In his recap of game three, Brendan noted how Doc Rivers and Kevin Garnett finally exploited Miami’s puny interior defense. KG took only two shots outside of 11 feet on his way to 24 points and 63% shooting and one of those long jumpers was in the final minute after the game was decided. Compare that to game two, where he took 12 shots outside of 11 feet or game one, where it was nine shots. KG’s been so reliable from the mid-range that we sometimes forget he’s seven feet tall and has no business lingering on the perimeter in this series, save for specific sets.
It takes at least two Heat defenders to stop Garnett down low. And sometimes even that’s not enough. The Celtics had enormous success getting Garnett deep position in game three. The Heat relentlessly fronted the post but Rajon Rondo, Paul Pierce and others all found ways to get Garnett the ball.
I spent some time on mySynergySports going through KG’s 16 shots from game three. This was the most common occurrence: KG pushes hard upcourt after a Heat miss, and gets a foot or two in the paint. Boston spreads the floor to limit the ability of weakside defenders to help the post defender, who almost always fronts Garnett. The C’s lob the ball into Garnett and he makes a quick move for a shot as the help defenders scramble at him. On a few occasions, Miami was able to force a miss, but Boston almost always got the shot they wanted because the Celtics made quick, sharp entry passes and Garnett went up quickly when he got the ball.
Garnett is going to continue to be taller than all Miami defenders and Miami can’t be much more more aggressive sending doubles so keep an eye on whether they adjust and try and pressure the entry passer to make the lob more difficult for Garnett to catch.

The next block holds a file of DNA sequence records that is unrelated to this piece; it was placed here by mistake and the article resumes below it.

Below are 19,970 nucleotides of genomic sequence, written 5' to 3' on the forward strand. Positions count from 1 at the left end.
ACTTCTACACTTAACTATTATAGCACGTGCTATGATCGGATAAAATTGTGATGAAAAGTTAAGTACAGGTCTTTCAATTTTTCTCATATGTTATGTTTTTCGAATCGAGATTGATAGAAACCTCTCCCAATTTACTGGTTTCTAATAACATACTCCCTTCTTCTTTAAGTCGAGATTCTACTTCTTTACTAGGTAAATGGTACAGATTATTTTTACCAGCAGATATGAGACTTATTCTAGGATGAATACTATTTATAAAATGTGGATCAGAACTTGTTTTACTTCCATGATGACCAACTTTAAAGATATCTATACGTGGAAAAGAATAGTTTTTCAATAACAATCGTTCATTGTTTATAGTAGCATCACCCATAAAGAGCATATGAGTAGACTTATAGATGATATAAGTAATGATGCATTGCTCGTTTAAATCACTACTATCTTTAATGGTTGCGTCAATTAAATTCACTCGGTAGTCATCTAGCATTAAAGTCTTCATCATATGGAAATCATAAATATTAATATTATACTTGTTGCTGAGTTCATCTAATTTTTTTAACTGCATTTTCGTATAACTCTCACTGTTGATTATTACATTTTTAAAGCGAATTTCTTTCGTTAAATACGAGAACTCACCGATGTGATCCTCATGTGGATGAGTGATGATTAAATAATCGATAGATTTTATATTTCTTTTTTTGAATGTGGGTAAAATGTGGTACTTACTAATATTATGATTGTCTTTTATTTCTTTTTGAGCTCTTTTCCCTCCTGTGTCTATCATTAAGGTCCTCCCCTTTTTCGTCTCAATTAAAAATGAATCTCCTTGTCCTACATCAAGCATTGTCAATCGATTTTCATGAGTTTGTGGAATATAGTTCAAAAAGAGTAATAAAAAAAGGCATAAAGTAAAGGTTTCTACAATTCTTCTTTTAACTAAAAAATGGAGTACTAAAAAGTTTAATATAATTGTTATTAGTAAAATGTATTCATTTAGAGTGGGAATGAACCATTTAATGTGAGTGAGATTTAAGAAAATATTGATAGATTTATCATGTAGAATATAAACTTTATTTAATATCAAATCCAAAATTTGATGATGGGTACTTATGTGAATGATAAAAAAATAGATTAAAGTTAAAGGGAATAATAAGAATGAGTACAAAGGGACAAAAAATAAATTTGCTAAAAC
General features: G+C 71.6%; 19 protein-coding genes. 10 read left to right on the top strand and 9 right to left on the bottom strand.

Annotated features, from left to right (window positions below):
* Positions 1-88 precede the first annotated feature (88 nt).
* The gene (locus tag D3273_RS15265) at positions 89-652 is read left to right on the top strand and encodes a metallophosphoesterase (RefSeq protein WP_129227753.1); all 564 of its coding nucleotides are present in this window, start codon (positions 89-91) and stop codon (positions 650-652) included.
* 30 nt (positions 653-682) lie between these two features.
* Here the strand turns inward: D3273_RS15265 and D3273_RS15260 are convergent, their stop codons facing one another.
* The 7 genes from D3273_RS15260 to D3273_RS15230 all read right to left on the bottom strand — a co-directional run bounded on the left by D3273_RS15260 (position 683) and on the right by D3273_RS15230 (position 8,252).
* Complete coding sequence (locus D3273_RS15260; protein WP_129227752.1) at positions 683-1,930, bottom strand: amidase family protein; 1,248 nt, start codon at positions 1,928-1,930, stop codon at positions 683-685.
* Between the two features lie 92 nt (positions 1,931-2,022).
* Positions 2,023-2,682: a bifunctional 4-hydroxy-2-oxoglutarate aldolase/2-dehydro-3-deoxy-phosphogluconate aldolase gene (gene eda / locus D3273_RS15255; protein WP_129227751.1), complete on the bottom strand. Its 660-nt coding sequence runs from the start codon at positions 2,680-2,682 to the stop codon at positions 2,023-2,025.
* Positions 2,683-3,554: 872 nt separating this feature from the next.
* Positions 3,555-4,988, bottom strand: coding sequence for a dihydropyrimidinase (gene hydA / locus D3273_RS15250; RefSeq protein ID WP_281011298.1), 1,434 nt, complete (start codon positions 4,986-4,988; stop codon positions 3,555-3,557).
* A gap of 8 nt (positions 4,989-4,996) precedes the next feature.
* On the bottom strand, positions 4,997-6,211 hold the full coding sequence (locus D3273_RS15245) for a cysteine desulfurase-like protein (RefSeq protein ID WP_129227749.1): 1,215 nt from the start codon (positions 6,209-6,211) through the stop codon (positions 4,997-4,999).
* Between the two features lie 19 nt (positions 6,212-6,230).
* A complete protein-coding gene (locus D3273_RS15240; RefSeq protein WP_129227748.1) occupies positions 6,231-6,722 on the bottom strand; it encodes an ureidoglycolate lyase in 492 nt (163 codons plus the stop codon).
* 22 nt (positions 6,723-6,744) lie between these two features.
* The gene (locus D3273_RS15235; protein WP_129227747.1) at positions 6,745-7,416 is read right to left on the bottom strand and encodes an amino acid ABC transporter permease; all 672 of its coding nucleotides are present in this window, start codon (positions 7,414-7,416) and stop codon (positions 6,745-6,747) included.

Of course, that’s problematic when it’s Rondo with the ball because he’s so dangerous off the dribble and Miami seems inclined to give him room to operate (and shoot) in order to deter him from attacking the rim. If they jam him up on the perimeter, that almost begs him to drive into the paint.
If Pierce is attacking, it makes things even harder for Miami. On one one fourth quarter set, Garnett sets a back pick on Pierce’s man at the elbow and rolls to the basket. The screen gives Pierce a driving lane so he takes it hard to the hole. Miami’s suddenly faced with two unappealing options. The first is Pierce drawing contact or finishing and the second is the lob Pierce threw to KG for an easy layup.
Miami will surely pick up its defensive intensity on the perimeter tonight, which means driving lanes may be at a premium in the halfcourt. That means the Celtics have to continue to look for Garnett down low and he needs to look to score when he’s got position or when Boston can force a mismatch.
In this series, an effective Boston offense is predicated on KG’s willingness to play the role of Incredible Hulk instead of Bruce Banner. If he SMASHES consistently enough, we’ll be heading back to Miami tied 2-2.